- Claire Diamond
- BBC Scotland
Scotland has become the first country in the world to provide free health products for women during the menstrual cycle, to address the inability of women and girls to obtain them during this difficult period.
The Scottish Parliament on Tuesday unanimously passed a bill on free menstrual products.
Under the law, local authorities will be required to provide free products needed by women during menstruation, such as tampons and sanitary pads, “to anyone who needs them.”
Labor MP Monica Lennon has introduced the bill and has been campaigning for the eradication of “menstrual poverty” since 2016, which means the inability of women and girls to provide the necessary means to have safe and healthy means during their menstrual cycle. .
Monica said it was “pragmatic and progressive” legislation that had become more important due to the coronavirus pandemic.
She added: “The menstrual cycle does not stop due to epidemics, so it is now of the utmost importance to provide basic sanitary products such as tampons, pads and reusable materials.”
What is the poverty of the menstrual cycle?
Poor menstruation suffers from women who are unable to provide the necessary funds to buy healthy products during menstruation.
Because menstruation lasts an average of five days, health products can cost as much as фу 8 a month, and some women struggle to cope.
How big is this problem?
A Young Scott Foundation study of more than 2,000 people found that one in four women in a school, college or university in Scotland suffers from an inability to provide the health products needed for menstruation.
The study also found that around 10 per cent of girls in the UK are unable to afford health products, while 15 per cent are struggling to save money.
19% of girls were forced to use other methods that were not very appropriate to cope with this circumstance due to their cost.
In addition to the bad menstrual cycle, the law also addresses the stigma associated with the period. Researchers say this is a special problem for young girls. The study found that 71 percent of people between the ages of 14 and 21 felt ashamed to buy menstrual health products.
The bill also addresses the impact of this period on education, as researchers found that almost half of the girls surveyed were absent from school during this period.
What difference will the law make?
Scottish law requires local authorities to provide free menstrual supplies.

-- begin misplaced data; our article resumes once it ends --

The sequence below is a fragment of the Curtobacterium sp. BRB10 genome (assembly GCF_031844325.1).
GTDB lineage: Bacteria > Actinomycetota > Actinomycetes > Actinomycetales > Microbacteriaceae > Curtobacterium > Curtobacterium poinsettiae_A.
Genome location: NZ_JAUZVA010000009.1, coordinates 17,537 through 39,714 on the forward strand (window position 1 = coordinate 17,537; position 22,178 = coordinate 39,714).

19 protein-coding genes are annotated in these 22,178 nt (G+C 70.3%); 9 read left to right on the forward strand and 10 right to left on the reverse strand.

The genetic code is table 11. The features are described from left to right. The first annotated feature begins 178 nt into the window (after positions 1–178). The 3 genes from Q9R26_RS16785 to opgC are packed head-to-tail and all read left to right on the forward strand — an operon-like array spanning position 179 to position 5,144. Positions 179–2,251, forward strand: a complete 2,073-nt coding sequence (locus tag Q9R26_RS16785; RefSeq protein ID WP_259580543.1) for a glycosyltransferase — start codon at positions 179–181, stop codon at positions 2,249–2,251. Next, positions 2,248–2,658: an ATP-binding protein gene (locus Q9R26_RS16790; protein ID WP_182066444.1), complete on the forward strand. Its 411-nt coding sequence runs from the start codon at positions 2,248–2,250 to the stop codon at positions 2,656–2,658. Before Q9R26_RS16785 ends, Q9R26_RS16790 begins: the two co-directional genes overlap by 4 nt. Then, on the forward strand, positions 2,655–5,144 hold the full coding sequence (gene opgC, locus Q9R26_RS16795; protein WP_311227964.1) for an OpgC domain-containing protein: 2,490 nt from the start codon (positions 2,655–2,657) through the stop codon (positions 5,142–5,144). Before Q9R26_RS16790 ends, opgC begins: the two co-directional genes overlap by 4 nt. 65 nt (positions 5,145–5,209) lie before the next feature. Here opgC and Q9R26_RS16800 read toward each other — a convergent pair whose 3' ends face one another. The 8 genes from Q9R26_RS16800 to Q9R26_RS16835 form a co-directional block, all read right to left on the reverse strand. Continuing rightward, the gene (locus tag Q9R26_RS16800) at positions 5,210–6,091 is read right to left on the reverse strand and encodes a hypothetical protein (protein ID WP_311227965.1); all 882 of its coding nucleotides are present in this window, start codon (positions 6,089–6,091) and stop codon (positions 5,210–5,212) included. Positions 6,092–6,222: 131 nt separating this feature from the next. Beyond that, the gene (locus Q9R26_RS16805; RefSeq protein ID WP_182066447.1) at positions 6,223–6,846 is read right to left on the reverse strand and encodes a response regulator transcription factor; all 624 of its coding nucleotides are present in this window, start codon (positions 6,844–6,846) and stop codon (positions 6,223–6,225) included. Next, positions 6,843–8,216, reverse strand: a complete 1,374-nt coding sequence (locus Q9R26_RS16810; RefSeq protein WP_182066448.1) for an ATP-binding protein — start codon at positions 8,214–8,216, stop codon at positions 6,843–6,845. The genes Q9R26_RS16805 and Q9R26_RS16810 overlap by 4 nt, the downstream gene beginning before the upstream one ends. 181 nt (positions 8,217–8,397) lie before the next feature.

The country’s 32 local councils will decide on the practical arrangements necessary for implementation, which will ensure that “everyone” has access to a variety of health products “with reasonable ease and dignity”.
An advisory document also suggested the use of a model health care system that provides free condoms.
In the Glasgow and Clyde area, for example, anyone who wants a free condom can order it from several locations, including general clinics, pharmacies, colleges, and universities, and can request it in a special form so they do not have to search for it verbally.
The scheme will be implemented within two years after the law becomes law.
The bill provides for ministers in the future to require other “specific public service agencies” to provide free menstrual supplies.
The law also includes the free provision of these materials in schools, colleges and universities.
Earlier, the Scottish government decided to support the bill in principle, despite previous opposition, out of “great and very real concern” about how it would work.
The government proposed important amendments to the bill during its presentation in parliament, which means it is now supported by all parties in the capital Edinburgh.
What are the current measures to treat menstrual poverty?
Today, tampons, sanitary pads, and some reusable products are funded in schools, colleges and universities in Scotland.
The Scottish Government has provided 5 5.2 million in funding to support this, with половина half a million being donated to charity Fare Share to provide free menstrual supplies for low-income families.
The government has also provided со 4m to city councils to expand distribution and include other public places, in addition to another 50 50,000 free of charge at sports clubs.
Some products are already provided free of charge in some places, including many bars and restaurants, and their owners take on this task, which is a gesture of goodwill and is not a mandatory requirement.
What happens elsewhere?
The UK Government has a Working Group on Poverty during PMS, with the primary aim of tackling stigma and education during menstruation. It also wants to improve the availability of its stocks.
Menstrual protection products were also introduced free of charge in all primary and secondary schools in England in January.
In the United States, several states have enacted laws requiring free menstrual products in schools.
Since 2001, the UK has introduced a 5 per cent value-added tax on menstrual products, as EU rules mean that this “compensation tax” cannot be abolished or further reduced.
Over the past five years, however, the British government has put the money it has raised from the value added tax on menstrual products into a buffer tax fund used to support women’s organizations and charities.
The Tesco supermarket chain cut the price of the products it sold by 5 percent to cover the value added tax imposed on these items.
Now that Britain has left the European Union, it is up to the government to set the VAT rate on menstrual products, as ministers say they want to abolish the tax entirely on women’s health products as soon as possible.
There are some countries that have reduced or eliminated taxes on menstrual products, including 12 states in the United States and countries such as Kenya, Canada, Australia, India, Colombia, Malaysia, Nicaragua, Jamaica, Nigeria, Uganda, Lebanon and Trinidad and Tobago.